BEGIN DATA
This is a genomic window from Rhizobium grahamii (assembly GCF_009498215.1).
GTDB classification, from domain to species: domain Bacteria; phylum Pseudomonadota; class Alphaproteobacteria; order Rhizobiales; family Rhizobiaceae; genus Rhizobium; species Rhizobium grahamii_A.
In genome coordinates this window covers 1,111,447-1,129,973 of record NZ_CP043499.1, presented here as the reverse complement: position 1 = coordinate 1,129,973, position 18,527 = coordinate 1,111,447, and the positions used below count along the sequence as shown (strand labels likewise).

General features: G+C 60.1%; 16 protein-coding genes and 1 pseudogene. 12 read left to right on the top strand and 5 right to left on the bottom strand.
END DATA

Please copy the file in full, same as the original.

This is a genomic window from Rhizobium grahamii (assembly GCF_009498215.1).
GTDB classification, from domain to species: domain Bacteria; phylum Pseudomonadota; class Alphaproteobacteria; order Rhizobiales; family Rhizobiaceae; genus Rhizobium; species Rhizobium grahamii_A.
In genome coordinates this window covers 1,111,447-1,129,973 of record NZ_CP043499.1, presented here as the reverse complement: position 1 = coordinate 1,129,973, position 18,527 = coordinate 1,111,447, and the positions used below count along the sequence as shown (strand labels likewise).

General features: G+C 60.1%; 16 protein-coding genes and 1 pseudogene. 12 read left to right on the top strand and 5 right to left on the bottom strand.